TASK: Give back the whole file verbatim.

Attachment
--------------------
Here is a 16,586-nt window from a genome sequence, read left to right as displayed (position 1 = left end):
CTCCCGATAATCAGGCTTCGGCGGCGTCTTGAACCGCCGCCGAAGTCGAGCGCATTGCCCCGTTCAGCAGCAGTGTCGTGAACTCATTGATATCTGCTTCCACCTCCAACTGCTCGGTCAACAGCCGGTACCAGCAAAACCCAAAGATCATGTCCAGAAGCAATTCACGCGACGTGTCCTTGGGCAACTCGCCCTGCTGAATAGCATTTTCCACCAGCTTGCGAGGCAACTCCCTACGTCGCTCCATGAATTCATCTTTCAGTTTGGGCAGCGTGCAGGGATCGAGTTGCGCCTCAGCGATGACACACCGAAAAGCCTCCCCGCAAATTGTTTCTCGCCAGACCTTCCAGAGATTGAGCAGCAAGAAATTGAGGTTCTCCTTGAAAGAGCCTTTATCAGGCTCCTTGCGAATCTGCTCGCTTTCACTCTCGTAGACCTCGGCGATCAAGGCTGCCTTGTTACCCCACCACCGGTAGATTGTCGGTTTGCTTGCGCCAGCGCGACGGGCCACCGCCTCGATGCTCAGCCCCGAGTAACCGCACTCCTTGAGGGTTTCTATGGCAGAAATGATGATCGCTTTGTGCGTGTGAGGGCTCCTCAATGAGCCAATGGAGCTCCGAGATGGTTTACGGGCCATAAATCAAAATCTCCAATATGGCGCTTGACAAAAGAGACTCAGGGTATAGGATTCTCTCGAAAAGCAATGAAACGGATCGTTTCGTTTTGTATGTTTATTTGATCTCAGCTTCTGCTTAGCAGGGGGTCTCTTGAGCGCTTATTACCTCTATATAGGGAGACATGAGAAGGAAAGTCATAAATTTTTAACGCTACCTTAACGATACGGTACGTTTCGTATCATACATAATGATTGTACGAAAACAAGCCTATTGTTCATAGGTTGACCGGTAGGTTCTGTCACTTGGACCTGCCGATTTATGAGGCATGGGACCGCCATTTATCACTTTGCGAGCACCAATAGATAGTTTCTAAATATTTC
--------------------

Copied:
Here is a 16,586-nt window from a genome sequence, read left to right as displayed (position 1 = left end):
CTCCCGATAATCAGGCTTCGGCGGCGTCTTGAACCGCCGCCGAAGTCGAGCGCATTGCCCCGTTCAGCAGCAGTGTCGTGAACTCATTGATATCTGCTTCCACCTCCAACTGCTCGGTCAACAGCCGGTACCAGCAAAACCCAAAGATCATGTCCAGAAGCAATTCACGCGACGTGTCCTTGGGCAACTCGCCCTGCTGAATAGCATTTTCCACCAGCTTGCGAGGCAACTCCCTACGTCGCTCCATGAATTCATCTTTCAGTTTGGGCAGCGTGCAGGGATCGAGTTGCGCCTCAGCGATGACACACCGAAAAGCCTCCCCGCAAATTGTTTCTCGCCAGACCTTCCAGAGATTGAGCAGCAAGAAATTGAGGTTCTCCTTGAAAGAGCCTTTATCAGGCTCCTTGCGAATCTGCTCGCTTTCACTCTCGTAGACCTCGGCGATCAAGGCTGCCTTGTTACCCCACCACCGGTAGATTGTCGGTTTGCTTGCGCCAGCGCGACGGGCCACCGCCTCGATGCTCAGCCCCGAGTAACCGCACTCCTTGAGGGTTTCTATGGCAGAAATGATGATCGCTTTGTGCGTGTGAGGGCTCCTCAATGAGCCAATGGAGCTCCGAGATGGTTTACGGGCCATAAATCAAAATCTCCAATATGGCGCTTGACAAAAGAGACTCAGGGTATAGGATTCTCTCGAAAAGCAATGAAACGGATCGTTTCGTTTTGTATGTTTATTTGATCTCAGCTTCTGCTTAGCAGGGGGTCTCTTGAGCGCTTATTACCTCTATATAGGGAGACATGAGAAGGAAAGTCATAAATTTTTAACGCTACCTTAACGATACGGTACGTTTCGTATCATACATAATGATTGTACGAAAACAAGCCTATTGTTCATAGGTTGACCGGTAGGTTCTGTCACTTGGACCTGCCGATTTATGAGGCATGGGACCGCCATTTATCACTTTGCGAGCACCAATAGATAGTTTCTAAATATTTC